They wrote it this week: What does a Nazi do when he finds out ...


They wrote it this week: What does a Nazi do when he finds out he’s a Jew?

Extracts from diaries and letters written between July 13 and July 19


July 14

1916, London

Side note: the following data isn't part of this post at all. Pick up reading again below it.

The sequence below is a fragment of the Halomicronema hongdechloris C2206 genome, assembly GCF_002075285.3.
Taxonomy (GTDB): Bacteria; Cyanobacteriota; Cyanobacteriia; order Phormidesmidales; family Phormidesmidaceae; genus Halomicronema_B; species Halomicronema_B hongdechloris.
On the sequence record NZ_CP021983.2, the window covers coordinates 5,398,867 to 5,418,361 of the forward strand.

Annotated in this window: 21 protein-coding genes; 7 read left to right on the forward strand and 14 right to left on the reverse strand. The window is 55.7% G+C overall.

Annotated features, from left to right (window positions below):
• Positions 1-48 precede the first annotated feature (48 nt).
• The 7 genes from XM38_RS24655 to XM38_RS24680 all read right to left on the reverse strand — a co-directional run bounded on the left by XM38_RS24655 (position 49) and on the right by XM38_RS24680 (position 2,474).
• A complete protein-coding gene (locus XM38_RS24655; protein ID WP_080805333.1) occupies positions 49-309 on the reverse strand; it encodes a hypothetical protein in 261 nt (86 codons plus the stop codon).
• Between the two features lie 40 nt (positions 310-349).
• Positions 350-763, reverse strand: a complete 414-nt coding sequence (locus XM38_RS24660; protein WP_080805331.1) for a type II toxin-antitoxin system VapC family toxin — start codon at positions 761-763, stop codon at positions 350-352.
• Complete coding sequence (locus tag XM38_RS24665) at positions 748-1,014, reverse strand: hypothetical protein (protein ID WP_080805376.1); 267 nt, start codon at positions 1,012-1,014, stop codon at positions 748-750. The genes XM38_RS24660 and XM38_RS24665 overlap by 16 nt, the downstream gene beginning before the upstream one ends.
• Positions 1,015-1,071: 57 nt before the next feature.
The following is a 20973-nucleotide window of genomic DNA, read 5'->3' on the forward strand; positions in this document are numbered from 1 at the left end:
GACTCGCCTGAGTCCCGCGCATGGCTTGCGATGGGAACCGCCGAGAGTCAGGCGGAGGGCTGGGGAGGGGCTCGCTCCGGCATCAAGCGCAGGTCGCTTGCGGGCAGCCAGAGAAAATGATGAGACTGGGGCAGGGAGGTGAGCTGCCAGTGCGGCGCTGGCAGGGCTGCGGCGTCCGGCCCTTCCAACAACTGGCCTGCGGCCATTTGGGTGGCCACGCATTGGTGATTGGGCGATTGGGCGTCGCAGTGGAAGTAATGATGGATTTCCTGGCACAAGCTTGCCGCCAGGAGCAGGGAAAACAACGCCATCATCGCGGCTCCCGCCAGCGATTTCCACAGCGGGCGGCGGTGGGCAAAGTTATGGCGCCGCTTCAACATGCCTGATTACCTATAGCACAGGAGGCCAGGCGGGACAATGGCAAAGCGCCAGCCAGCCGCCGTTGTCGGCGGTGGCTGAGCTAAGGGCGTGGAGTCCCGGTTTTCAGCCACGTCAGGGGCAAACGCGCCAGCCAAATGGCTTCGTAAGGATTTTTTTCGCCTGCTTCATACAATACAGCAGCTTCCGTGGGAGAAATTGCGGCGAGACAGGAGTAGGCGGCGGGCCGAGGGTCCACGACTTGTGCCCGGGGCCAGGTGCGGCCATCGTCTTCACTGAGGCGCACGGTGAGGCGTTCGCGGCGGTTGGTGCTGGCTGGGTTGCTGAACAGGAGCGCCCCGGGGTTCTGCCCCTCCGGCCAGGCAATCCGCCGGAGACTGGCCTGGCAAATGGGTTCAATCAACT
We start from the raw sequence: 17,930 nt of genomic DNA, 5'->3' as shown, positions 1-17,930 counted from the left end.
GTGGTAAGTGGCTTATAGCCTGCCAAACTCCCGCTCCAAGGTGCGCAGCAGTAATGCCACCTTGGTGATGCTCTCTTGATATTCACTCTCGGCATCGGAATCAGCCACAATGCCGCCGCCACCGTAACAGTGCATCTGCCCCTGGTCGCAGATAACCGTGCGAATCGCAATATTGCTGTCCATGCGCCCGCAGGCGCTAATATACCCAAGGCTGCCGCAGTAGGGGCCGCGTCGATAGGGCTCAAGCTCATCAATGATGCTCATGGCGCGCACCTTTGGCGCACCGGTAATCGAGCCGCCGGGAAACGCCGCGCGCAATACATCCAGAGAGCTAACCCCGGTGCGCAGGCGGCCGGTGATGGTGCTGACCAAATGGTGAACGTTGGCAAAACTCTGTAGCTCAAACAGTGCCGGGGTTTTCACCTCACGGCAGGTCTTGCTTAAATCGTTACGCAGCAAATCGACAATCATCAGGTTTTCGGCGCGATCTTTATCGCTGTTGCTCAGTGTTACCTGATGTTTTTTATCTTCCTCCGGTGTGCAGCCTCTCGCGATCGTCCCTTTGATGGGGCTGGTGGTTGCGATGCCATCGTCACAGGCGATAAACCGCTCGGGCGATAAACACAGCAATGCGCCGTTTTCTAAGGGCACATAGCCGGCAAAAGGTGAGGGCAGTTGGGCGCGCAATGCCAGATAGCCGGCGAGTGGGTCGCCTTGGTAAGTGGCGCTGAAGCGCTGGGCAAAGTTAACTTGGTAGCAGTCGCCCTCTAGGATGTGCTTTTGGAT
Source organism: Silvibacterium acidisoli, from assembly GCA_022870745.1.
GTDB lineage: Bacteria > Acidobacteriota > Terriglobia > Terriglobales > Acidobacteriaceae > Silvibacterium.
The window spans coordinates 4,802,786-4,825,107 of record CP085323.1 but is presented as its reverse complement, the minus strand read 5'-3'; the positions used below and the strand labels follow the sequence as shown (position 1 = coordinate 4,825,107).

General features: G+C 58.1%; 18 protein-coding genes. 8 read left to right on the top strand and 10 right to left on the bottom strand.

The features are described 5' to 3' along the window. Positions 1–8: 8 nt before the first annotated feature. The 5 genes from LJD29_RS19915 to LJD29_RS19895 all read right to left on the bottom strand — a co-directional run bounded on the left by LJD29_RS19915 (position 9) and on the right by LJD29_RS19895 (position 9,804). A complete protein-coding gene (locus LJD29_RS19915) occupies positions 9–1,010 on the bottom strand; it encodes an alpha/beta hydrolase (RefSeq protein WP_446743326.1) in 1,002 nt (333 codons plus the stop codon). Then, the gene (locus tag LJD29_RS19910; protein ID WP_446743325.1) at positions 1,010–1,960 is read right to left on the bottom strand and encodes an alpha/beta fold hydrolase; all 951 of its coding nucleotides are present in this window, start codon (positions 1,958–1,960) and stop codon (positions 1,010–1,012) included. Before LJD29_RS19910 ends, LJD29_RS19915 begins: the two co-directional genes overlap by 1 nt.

[To distract herself from her sorrow over the recent death of her eldest brother in World War 1, Lady Cynthia had volunteered to serve the night shift at a munitions factory canteen.] Most glamorous sight when we arrived – huge mysterious-looking buildings with sparks flying out of the chimneys and real Nibelungen noise and atmosphere. The canteen was large, airy and well-arranged. We had some time to be initiated into our duties before the rush began at 11.30. Between one and two thousand hot, begrimed men rushed at us, presenting their tickets representing various values in provisions. Their rest time is precious, so their demands are urgent and one has to be as quick as a cinematograph. I don’t know why it’s so fascinating, but I simply loved it – it really excited me. One pours out boiling tea – cakes – cigarettes – doling them out quicker than possible and trying to be conscientious about the mental arithmetic, which is sometimes almost complicated. The men, on the whole, were extraordinarily nice and well-mannered. They could so easily have bullied one into losing one’s head, and they were very honest, often putting me right when I was cheating the Company: “You’ll soon learn the terms, Miss.” I was hopelessly stunned by an imperious demand for “Opps Hail”: I couldn’t think what it was and had to ask three times, hoping for sudden enlightenment – finally, one of the paid helpers told me it was Hopp’s ale...

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